Linus Lundqvist Henry Malukas

Henry Malukas, the father of NTT INDYCAR SERIES driver David Malukas and the owner of HMD Motorsports’ Indy Lights Presented by Cooper Tires program, was asked about how his growing organization has “eased into” U.S. open-wheel racing.

Malukas, whose team fielded six full-time cars in 2022, responded by saying “we’re having a good time.”

His busy general manager seemed amused by the comment.

“Some of us are,” Mike Maurini said, smiling.

Fact is, Malukas, Maurini and the staff at HMD Motorsports have not only assembled a championship-winning Indy Lights organization, they are primed for even more growth, which is remarkable given their timeline. In 2019, HMD was a two-car team with the younger Malukas and Toby Sowery as drivers. The crew new to the series was comprised largely of staffers experienced only in karting.

HMD did not race in 2020 due to the COVID-19 pandemic, and in 2021 it fielded four cars in Indy Lights in addition to four cars in the FR Americas series.

This year, nine drivers rotated through the team’s six cars, with Linus Lundqvist winning HMD’s first Indy Lights driver’s championship after the team took the overall title the year prior with Malukas and Lundqvist finishing second and third, respectively, with 10 combined race wins.

This year, three drivers won Indy Lights races for HMD: Lundqvist won five with six poles, and Danial Frost and Benjamin Pedersen scored one race win each. In June, the trio was first, second and fourth in the standings.

Lundqvist and HMD will be honored for their championship Saturday night during the Victory Lap Celebration at the Indianapolis Motor Speedway Museum.

HMD’s track record and momentum are so strong, the team has announced it will grow to eight Indy Lights cars in 2023.

“We’ve had everything done (on those eight) for a month,” Maurini said. “And we’ve got four (programs) already signed for 2024.”

HMD’s growth is evident off the track, too. The team based in Brownsburg, Indiana, works out of a shop of 6,500 square feet. The shop is so small that Maurini felt the need to give up his office for the extra engineers; he does most of his work in coffee shops in the community. But this offseason, an existing property encompassing 70,000 square feet is being converted into a race shop, giving everyone the space to work as well as they race.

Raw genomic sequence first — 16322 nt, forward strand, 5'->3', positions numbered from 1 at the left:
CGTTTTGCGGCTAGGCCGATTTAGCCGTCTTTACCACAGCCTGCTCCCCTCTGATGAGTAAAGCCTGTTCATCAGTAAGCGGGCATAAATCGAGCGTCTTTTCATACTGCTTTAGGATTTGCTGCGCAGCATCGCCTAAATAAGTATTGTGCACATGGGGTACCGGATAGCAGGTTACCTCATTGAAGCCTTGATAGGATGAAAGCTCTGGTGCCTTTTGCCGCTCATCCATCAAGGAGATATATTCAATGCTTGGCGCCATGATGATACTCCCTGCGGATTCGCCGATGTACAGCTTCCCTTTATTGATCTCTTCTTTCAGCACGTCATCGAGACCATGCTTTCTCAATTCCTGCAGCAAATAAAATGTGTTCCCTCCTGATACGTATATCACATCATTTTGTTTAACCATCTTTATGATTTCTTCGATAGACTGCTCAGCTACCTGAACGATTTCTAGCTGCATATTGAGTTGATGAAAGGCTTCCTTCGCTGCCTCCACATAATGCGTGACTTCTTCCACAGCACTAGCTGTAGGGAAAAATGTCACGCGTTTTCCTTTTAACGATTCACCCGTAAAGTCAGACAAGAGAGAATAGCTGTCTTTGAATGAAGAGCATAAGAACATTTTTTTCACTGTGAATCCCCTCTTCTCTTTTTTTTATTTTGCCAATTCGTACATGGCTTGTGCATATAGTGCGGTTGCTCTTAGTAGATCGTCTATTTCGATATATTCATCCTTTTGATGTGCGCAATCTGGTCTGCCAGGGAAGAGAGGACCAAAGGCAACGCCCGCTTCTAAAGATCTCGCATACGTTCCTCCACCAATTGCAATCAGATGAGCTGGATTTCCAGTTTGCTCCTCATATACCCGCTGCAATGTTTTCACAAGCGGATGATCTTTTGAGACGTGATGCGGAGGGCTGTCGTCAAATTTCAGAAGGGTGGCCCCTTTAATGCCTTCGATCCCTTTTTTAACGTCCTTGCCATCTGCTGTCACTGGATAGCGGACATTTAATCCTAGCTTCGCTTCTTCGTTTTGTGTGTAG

Maurini said the plan is to have Indy Lights’ largest team work as a pair of four-car outfits, with team manager A.J. Smith, a former soldier, overseeing a pair of assistant team managers. At races, the four transporters will be parked side by side, as the big teams in the NTT INDYCAR SERIES do, with office space in the middle used for the shared services.

Maurini said having eight cars isn’t that much of an undertaking once the infrastructure is in place, which it is.

“It’s done very carefully and in a very structured way, but having four (cars) is just as much work as having six,” he said, noting each transporter carries two cars to events. “Oh, you have a few more flights and hotel rooms, but when the team owner owns a trucking company, it helps.”

The first of HMD’s 2023 driver confirmations came Thursday. Josh Green, a 19-year-old driver from Mount Kisco, New York, spent the recently completed season in Indy Pro 2000, where he won a race and two poles.

HMD has shown it can help develop elite talent, too. In 2021, David Malukas won seven Indy Lights races against Kyle Kirkwood, who is arguably the most accomplished driver in Road to Indy history. Kirkwood won 10 races that year and only beat Malukas by 13 points. Lundqvist won the season’s other three races.

This year, Malukas nearly won the NTT INDYCAR SERIES race at World Wide Technology Raceway, chasing Team Penske’s Josef Newgarden to the checkered flag. Malukas finished a close second to Christian Lundgaard of Rahal Letterman Lanigan Racing for the Rookie of the Year Award.

Lundqvist was so strong in his second Indy Lights season – top-six finishes in each race -- that he wrapped up the series title with a race to spare. On May 13, Frost won the first race of the Indianapolis Motor Speedway road course doubleheader, and Pedersen won the race Sept. 4 at Portland International Raceway from the pole.

Keep in mind that Henry Malukas, through his HMD Trucking brand, is involved with Dale Coyne’s NTT INDYCAR SERIES team, which gives its Indy Lights program a tie to the sport’s highest level. Malukas is hoping Lundqvist can move up with an HMD connection.

“Well, it’s not confirmed, but that’s what we’re trying to do,” Malukas said last weekend at WeatherTech Raceway Laguna Seca. “I don’t know about (Takuma) Sato, what his plan (is) or the future, like zero. But Dale could run three cars, obviously depending on Honda.

“I know Honda is looking for a good driver. Sitting (here) is one.”

Henry Malukas is proud of how far HMD has come since that first Indy Lights season in 2019.

“It takes time,” he said. “It takes years to get the performance up and running, and the people.

“But we did it, obviously.”